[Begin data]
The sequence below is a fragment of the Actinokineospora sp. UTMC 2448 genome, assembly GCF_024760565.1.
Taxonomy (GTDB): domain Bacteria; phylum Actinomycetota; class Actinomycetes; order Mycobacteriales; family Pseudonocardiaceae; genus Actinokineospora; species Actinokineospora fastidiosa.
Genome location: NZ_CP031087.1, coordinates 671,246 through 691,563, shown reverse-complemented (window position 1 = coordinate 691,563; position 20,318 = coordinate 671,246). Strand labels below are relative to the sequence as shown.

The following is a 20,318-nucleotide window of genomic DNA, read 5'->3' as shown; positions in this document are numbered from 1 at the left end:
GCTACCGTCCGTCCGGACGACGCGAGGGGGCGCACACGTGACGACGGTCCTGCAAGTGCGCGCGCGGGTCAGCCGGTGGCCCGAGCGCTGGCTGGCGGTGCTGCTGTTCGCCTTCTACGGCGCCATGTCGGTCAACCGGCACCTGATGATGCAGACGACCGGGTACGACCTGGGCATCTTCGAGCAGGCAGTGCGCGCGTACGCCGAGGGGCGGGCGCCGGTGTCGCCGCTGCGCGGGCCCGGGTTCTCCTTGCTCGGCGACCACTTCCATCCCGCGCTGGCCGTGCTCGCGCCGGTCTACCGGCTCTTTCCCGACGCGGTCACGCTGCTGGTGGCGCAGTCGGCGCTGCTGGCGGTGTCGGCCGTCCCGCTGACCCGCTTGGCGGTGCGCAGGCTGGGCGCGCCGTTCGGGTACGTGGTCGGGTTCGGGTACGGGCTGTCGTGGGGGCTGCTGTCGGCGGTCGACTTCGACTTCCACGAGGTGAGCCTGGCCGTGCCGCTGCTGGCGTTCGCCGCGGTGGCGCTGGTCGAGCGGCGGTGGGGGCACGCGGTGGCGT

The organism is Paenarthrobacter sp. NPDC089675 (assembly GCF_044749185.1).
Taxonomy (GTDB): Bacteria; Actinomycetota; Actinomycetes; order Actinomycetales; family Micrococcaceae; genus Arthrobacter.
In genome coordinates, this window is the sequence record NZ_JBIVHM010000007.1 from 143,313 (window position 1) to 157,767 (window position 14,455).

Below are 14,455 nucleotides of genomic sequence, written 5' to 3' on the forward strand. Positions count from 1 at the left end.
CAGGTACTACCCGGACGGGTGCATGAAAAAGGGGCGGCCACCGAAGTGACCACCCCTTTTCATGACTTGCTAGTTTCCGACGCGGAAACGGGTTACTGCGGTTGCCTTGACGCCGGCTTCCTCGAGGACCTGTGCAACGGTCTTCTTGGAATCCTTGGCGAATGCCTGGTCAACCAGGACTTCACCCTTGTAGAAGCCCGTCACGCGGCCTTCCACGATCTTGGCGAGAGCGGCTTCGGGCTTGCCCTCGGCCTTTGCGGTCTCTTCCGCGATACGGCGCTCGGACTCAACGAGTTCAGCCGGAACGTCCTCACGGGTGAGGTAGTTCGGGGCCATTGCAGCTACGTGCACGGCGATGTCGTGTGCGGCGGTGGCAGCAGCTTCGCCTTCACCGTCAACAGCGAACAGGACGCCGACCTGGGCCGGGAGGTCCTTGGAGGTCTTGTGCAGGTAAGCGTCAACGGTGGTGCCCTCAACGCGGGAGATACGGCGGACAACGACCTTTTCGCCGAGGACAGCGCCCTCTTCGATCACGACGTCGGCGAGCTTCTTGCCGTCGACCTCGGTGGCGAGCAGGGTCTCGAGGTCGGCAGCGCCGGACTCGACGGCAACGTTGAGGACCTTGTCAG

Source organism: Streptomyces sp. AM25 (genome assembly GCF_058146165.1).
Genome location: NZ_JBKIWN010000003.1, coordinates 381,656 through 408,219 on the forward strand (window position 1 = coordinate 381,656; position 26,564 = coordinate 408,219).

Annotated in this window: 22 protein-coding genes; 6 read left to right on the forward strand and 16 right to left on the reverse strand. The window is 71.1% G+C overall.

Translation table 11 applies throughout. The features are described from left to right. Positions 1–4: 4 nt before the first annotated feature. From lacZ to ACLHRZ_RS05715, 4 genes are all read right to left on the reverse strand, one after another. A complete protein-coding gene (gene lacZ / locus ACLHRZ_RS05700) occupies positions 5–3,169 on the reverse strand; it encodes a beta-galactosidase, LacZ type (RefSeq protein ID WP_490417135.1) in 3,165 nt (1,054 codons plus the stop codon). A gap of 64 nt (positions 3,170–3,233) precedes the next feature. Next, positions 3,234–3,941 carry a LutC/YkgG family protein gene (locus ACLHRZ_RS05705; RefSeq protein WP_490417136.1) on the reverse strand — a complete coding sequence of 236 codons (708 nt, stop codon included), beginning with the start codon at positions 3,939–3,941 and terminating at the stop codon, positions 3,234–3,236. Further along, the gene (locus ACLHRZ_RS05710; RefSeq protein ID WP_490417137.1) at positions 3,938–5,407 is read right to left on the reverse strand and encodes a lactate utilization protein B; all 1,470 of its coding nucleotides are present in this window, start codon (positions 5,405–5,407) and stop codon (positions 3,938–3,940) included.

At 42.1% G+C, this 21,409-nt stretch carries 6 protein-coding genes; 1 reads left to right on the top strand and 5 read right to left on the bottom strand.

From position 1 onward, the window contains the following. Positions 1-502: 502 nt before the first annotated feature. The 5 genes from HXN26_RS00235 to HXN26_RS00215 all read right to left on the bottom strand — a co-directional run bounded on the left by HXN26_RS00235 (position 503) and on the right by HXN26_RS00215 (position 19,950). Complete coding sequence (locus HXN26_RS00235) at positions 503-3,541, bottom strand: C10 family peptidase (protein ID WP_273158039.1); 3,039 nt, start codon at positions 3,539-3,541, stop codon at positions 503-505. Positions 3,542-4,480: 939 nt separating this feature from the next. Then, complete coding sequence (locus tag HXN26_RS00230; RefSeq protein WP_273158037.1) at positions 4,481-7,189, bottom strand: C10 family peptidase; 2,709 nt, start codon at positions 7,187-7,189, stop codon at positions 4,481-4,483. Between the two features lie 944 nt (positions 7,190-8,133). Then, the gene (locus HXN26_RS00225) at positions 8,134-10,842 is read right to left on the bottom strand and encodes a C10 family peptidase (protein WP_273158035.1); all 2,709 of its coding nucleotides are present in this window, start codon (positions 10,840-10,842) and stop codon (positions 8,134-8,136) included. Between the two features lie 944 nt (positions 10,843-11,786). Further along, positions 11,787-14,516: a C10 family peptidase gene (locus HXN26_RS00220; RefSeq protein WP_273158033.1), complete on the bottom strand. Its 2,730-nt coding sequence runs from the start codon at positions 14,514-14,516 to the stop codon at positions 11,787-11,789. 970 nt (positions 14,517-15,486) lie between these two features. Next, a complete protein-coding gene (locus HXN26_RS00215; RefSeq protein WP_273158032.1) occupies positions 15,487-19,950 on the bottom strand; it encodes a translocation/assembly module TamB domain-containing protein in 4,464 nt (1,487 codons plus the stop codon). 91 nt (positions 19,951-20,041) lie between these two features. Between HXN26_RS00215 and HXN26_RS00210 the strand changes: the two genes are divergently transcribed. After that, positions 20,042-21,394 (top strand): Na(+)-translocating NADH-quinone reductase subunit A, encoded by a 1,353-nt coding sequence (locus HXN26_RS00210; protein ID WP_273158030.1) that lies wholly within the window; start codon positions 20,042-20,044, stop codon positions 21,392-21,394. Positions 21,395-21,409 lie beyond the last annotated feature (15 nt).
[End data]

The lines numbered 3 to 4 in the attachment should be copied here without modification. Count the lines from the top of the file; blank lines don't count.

Genome location: NZ_CP031087.1, coordinates 671,246 through 691,563, shown reverse-complemented (window position 1 = coordinate 691,563; position 20,318 = coordinate 671,246). Strand labels below are relative to the sequence as shown.

The following is a 20,318-nucleotide window of genomic DNA, read 5'->3' as shown; positions in this document are numbered from 1 at the left end: